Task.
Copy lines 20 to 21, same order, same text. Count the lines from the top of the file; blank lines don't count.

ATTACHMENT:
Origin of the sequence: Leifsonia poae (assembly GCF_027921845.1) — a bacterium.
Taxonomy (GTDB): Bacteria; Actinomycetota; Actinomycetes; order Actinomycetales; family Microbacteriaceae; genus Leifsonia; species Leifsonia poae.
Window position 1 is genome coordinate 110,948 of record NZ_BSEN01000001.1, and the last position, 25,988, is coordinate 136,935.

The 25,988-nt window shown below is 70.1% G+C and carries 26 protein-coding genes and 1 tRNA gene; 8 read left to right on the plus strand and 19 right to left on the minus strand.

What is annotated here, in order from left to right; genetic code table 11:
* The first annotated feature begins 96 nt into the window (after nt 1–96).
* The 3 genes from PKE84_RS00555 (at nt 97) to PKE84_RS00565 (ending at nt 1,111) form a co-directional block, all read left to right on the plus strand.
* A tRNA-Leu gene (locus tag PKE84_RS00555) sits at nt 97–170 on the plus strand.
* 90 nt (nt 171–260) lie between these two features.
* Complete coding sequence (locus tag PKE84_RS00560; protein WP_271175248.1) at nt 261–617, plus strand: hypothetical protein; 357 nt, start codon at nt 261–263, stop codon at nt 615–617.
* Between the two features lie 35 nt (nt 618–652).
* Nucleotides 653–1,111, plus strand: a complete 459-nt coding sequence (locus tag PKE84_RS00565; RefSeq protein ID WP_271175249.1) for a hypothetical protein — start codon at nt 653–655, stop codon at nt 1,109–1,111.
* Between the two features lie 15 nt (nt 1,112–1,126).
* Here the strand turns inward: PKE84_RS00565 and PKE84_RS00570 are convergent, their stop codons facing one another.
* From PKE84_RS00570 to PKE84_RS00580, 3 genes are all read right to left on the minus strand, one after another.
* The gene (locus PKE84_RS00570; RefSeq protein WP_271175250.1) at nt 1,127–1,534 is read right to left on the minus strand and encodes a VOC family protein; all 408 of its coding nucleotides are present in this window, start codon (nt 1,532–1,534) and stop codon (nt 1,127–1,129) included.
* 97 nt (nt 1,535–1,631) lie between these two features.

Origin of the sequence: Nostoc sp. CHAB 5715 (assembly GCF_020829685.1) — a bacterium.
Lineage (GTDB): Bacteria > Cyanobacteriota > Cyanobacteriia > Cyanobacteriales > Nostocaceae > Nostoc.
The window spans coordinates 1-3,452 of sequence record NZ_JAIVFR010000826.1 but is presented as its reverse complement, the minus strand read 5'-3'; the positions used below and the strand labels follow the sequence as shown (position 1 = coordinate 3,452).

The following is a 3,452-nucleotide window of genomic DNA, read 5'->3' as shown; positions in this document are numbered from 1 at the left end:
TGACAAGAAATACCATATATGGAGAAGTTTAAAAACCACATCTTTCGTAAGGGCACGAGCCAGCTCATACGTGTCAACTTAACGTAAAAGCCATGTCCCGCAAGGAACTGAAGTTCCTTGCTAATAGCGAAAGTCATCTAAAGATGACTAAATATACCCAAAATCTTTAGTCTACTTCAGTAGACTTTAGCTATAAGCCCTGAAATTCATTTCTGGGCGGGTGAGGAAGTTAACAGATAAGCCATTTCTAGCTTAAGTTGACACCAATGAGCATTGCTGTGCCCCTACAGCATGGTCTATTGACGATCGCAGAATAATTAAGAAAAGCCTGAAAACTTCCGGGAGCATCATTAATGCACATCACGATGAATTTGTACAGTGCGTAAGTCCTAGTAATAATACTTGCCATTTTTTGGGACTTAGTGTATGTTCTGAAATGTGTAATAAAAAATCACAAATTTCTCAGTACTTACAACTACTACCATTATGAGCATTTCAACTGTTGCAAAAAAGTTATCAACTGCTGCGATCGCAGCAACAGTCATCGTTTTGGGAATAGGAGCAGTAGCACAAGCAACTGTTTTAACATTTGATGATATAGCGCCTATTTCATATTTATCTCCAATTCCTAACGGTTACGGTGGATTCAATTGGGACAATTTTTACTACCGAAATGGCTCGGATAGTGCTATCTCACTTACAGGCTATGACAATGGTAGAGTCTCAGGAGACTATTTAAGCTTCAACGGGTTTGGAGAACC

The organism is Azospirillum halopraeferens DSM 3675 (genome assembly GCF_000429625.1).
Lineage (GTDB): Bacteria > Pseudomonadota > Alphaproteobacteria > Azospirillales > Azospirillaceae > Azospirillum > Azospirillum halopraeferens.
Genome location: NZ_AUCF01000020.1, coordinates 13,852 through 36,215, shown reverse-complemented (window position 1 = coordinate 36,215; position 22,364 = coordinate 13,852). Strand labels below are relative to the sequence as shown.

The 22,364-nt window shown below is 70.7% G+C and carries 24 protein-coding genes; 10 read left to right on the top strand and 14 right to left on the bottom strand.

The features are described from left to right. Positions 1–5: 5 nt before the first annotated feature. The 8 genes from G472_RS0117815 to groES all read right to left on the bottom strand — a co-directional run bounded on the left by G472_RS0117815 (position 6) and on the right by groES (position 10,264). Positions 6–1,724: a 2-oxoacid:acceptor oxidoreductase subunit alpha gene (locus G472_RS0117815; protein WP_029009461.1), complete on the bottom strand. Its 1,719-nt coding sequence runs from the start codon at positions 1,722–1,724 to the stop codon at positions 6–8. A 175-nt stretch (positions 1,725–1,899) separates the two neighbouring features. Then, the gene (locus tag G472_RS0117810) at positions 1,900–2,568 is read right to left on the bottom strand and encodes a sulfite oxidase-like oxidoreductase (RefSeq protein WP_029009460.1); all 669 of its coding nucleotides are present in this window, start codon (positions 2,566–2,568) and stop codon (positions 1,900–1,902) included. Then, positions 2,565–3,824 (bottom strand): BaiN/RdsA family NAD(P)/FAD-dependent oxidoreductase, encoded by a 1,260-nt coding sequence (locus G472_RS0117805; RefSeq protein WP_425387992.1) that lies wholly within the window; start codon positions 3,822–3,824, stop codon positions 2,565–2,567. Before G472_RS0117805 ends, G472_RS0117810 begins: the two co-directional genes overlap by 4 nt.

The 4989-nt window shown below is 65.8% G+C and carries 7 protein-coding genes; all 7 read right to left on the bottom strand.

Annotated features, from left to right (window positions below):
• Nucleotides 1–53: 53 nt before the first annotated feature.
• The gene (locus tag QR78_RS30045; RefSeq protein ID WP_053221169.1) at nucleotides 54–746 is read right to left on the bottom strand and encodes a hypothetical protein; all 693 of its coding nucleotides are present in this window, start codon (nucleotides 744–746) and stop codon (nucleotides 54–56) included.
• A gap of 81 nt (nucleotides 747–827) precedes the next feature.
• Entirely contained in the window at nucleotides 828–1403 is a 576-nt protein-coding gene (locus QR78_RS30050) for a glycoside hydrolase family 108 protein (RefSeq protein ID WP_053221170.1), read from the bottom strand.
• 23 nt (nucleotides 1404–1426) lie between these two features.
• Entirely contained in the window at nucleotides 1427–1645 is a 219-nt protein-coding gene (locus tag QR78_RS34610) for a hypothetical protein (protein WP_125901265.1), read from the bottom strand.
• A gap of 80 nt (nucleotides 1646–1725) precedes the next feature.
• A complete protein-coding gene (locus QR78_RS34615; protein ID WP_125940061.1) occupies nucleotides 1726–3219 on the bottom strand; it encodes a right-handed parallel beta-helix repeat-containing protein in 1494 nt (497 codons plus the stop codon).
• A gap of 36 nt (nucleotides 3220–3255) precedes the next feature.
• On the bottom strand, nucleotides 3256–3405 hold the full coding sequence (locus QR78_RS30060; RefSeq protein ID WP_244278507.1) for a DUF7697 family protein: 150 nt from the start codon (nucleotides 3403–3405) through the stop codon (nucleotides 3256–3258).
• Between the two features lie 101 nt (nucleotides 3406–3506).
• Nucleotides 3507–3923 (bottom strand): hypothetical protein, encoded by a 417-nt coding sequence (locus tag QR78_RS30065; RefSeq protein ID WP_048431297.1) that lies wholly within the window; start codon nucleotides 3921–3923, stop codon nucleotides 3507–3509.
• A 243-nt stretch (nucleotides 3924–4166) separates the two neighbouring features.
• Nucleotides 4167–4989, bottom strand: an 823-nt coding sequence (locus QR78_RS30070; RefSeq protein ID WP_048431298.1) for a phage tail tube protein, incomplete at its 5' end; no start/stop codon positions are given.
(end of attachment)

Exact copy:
The window spans coordinates 1-3,452 of sequence record NZ_JAIVFR010000826.1 but is presented as its reverse complement, the minus strand read 5'-3'; the positions used below and the strand labels follow the sequence as shown (position 1 = coordinate 3,452).

The following is a 3,452-nucleotide window of genomic DNA, read 5'->3' as shown; positions in this document are numbered from 1 at the left end: